2024 IIHF World Junior Championship

2024 World Juniors: Evaluating Cutter Gauthier And Team USA's Forwards

2024 World Juniors: Evaluating Cutter Gauthier And Team USA's Forwards

Chris Peters breaks down the performance of each of Team USA's 13 forwards in the 2024 IIHF World Junior Championship led by Cutter Gauthier.

Jan 8, 2024 by Chris Peters
Isaac Howard Scored Two Goals In USA's Win

Team USA skated off the Scandinavium ice in Gothenburg with a gold medal, an unbeaten record and a tournament-high 45 goals scored. The expectation for that team is that they’d be able to out-score anybody and that proved to be more than true.

A lot of that is due to a forward group that including eight first-round picks among their top nine forwards, a fourth line that could threaten to score and a 13th forward that could be plugged in anywhere and find success.

As the dust has settled from the thrilling finale at the World Juniors, I’m here to provide a player-by-player breakdown for all of the NHL prospects on Team USA’s roster. Having followed the team from the summer camp, to the pre-tournament camp to every game at the World Juniors, my hope is to provide as complete an assessment on each individual player.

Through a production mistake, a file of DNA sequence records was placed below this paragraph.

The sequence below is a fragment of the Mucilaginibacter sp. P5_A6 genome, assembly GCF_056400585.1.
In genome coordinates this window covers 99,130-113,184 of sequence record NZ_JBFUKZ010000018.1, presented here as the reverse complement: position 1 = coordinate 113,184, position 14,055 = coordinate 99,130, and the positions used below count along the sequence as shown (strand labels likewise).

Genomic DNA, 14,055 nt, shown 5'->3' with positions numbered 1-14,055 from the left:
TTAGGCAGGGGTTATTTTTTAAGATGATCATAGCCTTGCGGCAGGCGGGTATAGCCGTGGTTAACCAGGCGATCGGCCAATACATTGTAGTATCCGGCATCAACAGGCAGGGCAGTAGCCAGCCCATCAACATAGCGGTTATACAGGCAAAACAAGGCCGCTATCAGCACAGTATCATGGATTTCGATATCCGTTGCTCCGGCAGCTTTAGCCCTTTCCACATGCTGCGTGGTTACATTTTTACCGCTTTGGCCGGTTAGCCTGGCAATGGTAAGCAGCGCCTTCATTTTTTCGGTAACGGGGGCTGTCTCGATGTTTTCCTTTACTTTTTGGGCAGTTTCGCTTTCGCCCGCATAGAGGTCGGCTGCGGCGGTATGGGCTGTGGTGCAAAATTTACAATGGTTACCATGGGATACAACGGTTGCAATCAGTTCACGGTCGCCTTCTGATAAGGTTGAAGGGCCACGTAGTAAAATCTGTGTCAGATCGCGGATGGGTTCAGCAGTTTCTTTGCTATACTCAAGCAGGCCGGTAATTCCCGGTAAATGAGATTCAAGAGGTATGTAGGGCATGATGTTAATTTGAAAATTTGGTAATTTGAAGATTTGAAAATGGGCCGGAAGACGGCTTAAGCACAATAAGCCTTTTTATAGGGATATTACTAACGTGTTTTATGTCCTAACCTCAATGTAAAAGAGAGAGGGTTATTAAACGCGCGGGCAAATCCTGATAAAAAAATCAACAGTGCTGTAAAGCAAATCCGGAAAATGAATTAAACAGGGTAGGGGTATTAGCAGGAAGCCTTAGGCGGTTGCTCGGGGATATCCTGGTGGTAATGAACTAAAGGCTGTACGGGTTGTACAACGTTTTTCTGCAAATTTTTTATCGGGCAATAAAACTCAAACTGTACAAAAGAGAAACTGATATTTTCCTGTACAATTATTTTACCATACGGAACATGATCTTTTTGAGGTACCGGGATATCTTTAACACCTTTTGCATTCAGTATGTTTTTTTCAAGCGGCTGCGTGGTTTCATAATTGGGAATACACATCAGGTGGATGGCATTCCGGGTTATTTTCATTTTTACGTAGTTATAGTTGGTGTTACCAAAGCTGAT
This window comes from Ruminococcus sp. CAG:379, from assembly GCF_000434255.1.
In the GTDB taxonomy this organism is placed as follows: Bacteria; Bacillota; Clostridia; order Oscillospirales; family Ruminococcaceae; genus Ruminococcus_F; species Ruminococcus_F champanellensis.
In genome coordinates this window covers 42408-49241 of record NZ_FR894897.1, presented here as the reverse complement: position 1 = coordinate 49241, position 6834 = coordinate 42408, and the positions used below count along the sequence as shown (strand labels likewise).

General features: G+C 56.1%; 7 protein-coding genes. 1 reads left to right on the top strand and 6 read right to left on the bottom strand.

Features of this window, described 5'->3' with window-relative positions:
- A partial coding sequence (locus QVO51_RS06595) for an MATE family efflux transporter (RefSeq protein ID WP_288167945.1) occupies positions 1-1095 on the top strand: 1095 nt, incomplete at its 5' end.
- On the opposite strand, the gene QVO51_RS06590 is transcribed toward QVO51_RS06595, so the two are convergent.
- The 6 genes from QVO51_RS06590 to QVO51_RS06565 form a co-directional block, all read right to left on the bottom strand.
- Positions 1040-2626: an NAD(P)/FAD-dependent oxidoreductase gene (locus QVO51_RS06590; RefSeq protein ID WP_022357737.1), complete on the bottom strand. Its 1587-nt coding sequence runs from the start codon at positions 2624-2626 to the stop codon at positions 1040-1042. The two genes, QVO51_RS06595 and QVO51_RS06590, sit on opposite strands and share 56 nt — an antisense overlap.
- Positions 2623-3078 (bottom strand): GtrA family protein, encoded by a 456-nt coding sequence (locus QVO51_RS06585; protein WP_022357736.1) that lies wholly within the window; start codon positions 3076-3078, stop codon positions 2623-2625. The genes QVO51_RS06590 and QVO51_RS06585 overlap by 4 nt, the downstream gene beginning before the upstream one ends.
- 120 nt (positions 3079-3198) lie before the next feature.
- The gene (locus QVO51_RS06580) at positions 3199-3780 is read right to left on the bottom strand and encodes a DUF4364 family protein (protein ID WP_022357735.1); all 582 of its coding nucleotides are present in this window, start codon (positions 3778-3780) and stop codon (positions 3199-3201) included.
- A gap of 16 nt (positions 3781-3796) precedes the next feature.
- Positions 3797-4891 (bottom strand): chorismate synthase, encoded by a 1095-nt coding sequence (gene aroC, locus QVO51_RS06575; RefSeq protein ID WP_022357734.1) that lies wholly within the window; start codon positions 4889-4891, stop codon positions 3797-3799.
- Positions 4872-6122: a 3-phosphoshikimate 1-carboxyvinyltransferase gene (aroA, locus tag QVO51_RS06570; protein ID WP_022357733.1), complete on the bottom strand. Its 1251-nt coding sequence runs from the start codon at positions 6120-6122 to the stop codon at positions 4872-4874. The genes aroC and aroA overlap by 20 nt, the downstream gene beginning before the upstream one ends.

So let’s get started. 

NOTE: Players are listed in order of points scored. Positions are based on the primary position they played in the tournament.

Cutter Gauthier, C, Boston College (PHI)

Stats: 7 GP, 2 G, 10 A, 12 PTS, 4 PIM, +9, 26 SOG, 17:21 TOI/GP

Gauthier had a very interesting tournament in that he’s known as a goal scorer, but the goals were not coming easy for him. He led Team USA in shots on goal with 26, but only two found the back of the net, one of which was one of USA’s biggest goals of the tournament. His late power-play snipe against Finland ultimately sent Team USA to the gold-medal game.

The thing about Gauthier’s tournament, which was full of points because of so many assists, was that he impacted the game in a lot of ways. He won a lot of faceoffs, he used his size and strength to be disruptive in all zones, and was noticeable in every single game he played. 

In the end, Gauthier was named the tournament directorate’s best forward, he was a media all-star and he was also my vote for MVP, though that award went to Sweden’s Jonathan Lekkerimaki (VAN), who would have been second for me if we were ranking candidates.